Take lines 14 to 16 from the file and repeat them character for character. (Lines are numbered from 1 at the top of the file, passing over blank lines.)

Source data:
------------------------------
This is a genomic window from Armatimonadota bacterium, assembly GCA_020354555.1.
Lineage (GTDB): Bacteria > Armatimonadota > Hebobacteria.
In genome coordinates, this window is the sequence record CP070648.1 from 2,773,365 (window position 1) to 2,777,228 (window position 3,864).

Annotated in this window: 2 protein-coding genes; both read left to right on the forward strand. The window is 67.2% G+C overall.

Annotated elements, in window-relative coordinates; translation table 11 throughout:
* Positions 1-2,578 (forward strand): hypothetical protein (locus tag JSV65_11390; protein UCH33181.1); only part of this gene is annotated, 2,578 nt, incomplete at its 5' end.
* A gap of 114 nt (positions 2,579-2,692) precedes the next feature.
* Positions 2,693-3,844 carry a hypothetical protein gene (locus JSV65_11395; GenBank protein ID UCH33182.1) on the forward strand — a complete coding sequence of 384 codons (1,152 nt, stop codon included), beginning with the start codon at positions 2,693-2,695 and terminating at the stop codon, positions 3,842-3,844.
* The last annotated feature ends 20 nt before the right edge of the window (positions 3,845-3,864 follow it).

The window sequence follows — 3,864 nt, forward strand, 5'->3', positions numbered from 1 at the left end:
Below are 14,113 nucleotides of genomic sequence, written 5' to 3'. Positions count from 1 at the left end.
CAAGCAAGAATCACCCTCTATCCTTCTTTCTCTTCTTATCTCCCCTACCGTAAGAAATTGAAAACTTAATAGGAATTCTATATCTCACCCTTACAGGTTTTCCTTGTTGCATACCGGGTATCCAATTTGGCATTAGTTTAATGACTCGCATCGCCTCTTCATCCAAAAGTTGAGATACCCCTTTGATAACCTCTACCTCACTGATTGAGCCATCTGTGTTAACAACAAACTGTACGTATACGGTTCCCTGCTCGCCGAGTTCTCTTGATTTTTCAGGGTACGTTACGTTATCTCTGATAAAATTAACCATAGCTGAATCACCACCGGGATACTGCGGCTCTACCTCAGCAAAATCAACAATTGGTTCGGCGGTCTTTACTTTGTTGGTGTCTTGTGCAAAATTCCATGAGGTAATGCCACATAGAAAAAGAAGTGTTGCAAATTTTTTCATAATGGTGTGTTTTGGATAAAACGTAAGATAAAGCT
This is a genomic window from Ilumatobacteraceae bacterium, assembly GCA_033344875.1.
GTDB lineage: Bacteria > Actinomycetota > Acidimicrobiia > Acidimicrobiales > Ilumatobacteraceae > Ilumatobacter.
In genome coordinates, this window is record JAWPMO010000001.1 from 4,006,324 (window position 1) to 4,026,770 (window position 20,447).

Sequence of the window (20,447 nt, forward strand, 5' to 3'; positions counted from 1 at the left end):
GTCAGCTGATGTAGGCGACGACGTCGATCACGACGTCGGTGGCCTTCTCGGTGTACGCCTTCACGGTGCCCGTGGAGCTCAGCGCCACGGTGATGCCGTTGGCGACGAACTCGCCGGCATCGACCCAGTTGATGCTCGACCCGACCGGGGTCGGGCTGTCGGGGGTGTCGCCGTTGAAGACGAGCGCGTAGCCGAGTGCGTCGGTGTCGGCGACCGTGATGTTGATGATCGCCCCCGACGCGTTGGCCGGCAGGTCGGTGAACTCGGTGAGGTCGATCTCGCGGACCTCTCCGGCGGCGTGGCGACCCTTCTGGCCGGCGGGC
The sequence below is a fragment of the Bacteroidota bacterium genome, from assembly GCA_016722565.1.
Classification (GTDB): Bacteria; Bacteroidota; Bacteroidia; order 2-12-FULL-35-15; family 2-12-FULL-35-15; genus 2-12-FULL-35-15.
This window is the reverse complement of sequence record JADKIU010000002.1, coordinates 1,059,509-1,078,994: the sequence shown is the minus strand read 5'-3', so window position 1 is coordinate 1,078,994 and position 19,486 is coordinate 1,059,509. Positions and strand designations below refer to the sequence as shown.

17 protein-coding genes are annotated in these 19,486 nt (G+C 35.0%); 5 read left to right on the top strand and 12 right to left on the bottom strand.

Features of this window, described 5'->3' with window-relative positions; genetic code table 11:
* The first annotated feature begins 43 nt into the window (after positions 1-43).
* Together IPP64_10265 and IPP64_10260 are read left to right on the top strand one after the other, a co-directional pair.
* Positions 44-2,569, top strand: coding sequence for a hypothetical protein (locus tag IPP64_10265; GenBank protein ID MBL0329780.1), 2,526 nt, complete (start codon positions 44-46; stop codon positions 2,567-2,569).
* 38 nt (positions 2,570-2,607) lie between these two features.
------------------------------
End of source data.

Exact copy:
GTDB lineage: Bacteria > Actinomycetota > Acidimicrobiia > Acidimicrobiales > Ilumatobacteraceae > Ilumatobacter.
In genome coordinates, this window is record JAWPMO010000001.1 from 4,006,324 (window position 1) to 4,026,770 (window position 20,447).

Sequence of the window (20,447 nt, forward strand, 5' to 3'; positions counted from 1 at the left end):